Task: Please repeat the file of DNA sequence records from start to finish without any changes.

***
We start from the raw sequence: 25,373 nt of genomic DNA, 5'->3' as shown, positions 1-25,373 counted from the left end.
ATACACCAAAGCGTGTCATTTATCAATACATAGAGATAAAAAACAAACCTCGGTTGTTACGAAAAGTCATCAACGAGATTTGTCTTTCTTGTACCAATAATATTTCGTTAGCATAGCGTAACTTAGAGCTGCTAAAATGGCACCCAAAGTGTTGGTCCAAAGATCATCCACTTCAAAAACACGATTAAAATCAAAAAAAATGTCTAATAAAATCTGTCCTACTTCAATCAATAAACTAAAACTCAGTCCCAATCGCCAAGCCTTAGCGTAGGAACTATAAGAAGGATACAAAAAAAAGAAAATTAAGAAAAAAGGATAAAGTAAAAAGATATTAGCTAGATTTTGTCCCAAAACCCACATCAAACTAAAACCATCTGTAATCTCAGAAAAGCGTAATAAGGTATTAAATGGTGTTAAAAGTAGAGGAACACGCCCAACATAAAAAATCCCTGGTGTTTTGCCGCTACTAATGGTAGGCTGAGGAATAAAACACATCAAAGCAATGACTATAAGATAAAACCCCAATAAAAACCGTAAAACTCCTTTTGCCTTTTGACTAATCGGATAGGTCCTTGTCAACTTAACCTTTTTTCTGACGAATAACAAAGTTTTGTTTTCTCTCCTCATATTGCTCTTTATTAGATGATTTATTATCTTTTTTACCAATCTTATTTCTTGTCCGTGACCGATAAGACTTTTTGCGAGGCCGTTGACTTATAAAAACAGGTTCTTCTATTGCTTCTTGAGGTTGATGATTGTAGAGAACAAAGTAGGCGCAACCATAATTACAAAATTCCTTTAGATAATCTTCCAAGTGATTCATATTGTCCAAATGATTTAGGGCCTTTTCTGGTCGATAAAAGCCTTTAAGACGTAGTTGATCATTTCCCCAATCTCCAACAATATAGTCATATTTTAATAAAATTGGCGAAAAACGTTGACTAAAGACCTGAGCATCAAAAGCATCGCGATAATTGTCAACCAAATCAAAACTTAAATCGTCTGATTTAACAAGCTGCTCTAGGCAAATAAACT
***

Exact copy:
We start from the raw sequence: 25,373 nt of genomic DNA, 5'->3' as shown, positions 1-25,373 counted from the left end.
ATACACCAAAGCGTGTCATTTATCAATACATAGAGATAAAAAACAAACCTCGGTTGTTACGAAAAGTCATCAACGAGATTTGTCTTTCTTGTACCAATAATATTTCGTTAGCATAGCGTAACTTAGAGCTGCTAAAATGGCACCCAAAGTGTTGGTCCAAAGATCATCCACTTCAAAAACACGATTAAAATCAAAAAAAATGTCTAATAAAATCTGTCCTACTTCAATCAATAAACTAAAACTCAGTCCCAATCGCCAAGCCTTAGCGTAGGAACTATAAGAAGGATACAAAAAAAAGAAAATTAAGAAAAAAGGATAAAGTAAAAAGATATTAGCTAGATTTTGTCCCAAAACCCACATCAAACTAAAACCATCTGTAATCTCAGAAAAGCGTAATAAGGTATTAAATGGTGTTAAAAGTAGAGGAACACGCCCAACATAAAAAATCCCTGGTGTTTTGCCGCTACTAATGGTAGGCTGAGGAATAAAACACATCAAAGCAATGACTATAAGATAAAACCCCAATAAAAACCGTAAAACTCCTTTTGCCTTTTGACTAATCGGATAGGTCCTTGTCAACTTAACCTTTTTTCTGACGAATAACAAAGTTTTGTTTTCTCTCCTCATATTGCTCTTTATTAGATGATTTATTATCTTTTTTACCAATCTTATTTCTTGTCCGTGACCGATAAGACTTTTTGCGAGGCCGTTGACTTATAAAAACAGGTTCTTCTATTGCTTCTTGAGGTTGATGATTGTAGAGAACAAAGTAGGCGCAACCATAATTACAAAATTCCTTTAGATAATCTTCCAAGTGATTCATATTGTCCAAATGATTTAGGGCCTTTTCTGGTCGATAAAAGCCTTTAAGACGTAGTTGATCATTTCCCCAATCTCCAACAATATAGTCATATTTTAATAAAATTGGCGAAAAACGTTGACTAAAGACCTGAGCATCAAAAGCATCGCGATAATTGTCAACCAAATCAAAACTTAAATCGTCTGATTTAACAAGCTGCTCTAGGCAAATAAACT